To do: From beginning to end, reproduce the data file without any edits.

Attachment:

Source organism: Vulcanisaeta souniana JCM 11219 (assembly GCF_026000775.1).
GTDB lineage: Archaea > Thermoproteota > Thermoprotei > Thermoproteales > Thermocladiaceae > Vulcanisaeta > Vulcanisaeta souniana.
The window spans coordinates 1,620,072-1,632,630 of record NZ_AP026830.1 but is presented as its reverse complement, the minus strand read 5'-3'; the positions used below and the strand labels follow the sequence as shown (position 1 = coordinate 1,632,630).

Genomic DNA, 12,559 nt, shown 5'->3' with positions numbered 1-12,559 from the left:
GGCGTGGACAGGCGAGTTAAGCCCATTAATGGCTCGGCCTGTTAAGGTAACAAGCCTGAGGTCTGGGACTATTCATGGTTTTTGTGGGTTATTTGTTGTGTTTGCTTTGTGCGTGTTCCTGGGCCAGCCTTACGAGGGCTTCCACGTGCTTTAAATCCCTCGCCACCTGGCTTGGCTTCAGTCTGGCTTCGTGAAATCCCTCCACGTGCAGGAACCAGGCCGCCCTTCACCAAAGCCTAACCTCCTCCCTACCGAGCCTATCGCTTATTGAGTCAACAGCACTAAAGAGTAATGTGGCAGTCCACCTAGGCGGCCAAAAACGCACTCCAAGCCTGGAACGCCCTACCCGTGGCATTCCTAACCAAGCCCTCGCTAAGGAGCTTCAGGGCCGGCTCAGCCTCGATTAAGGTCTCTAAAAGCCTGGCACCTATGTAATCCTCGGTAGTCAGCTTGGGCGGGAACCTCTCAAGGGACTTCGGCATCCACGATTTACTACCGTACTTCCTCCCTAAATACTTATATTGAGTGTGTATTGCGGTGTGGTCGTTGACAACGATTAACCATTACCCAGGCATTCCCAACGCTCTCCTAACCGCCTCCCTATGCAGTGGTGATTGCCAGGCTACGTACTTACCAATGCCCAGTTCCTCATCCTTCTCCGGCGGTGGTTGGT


Source organism: Vulcanisaeta souniana JCM 11219 (assembly GCF_026000775.1).
GTDB lineage: Archaea > Thermoproteota > Thermoprotei > Thermoproteales > Thermocladiaceae > Vulcanisaeta > Vulcanisaeta souniana.
The window spans coordinates 1,620,072-1,632,630 of record NZ_AP026830.1 but is presented as its reverse complement, the minus strand read 5'-3'; the positions used below and the strand labels follow the sequence as shown (position 1 = coordinate 1,632,630).

Genomic DNA, 12,559 nt, shown 5'->3' with positions numbered 1-12,559 from the left:
GGCGTGGACAGGCGAGTTAAGCCCATTAATGGCTCGGCCTGTTAAGGTAACAAGCCTGAGGTCTGGGACTATTCATGGTTTTTGTGGGTTATTTGTTGTGTTTGCTTTGTGCGTGTTCCTGGGCCAGCCTTACGAGGGCTTCCACGTGCTTTAAATCCCTCGCCACCTGGCTTGGCTTCAGTCTGGCTTCGTGAAATCCCTCCACGTGCAGGAACCAGGCCGCCCTTCACCAAAGCCTAACCTCCTCCCTACCGAGCCTATCGCTTATTGAGTCAACAGCACTAAAGAGTAATGTGGCAGTCCACCTAGGCGGCCAAAAACGCACTCCAAGCCTGGAACGCCCTACCCGTGGCATTCCTAACCAAGCCCTCGCTAAGGAGCTTCAGGGCCGGCTCAGCCTCGATTAAGGTCTCTAAAAGCCTGGCACCTATGTAATCCTCGGTAGTCAGCTTGGGCGGGAACCTCTCAAGGGACTTCGGCATCCACGATTTACTACCGTACTTCCTCCCTAAATACTTATATTGAGTGTGTATTGCGGTGTGGTCGTTGACAACGATTAACCATTACCCAGGCATTCCCAACGCTCTCCTAACCGCCTCCCTATGCAGTGGTGATTGCCAGGCTACGTACTTACCAATGCCCAGTTCCTCATCCTTCTCCGGCGGTGGTTGGT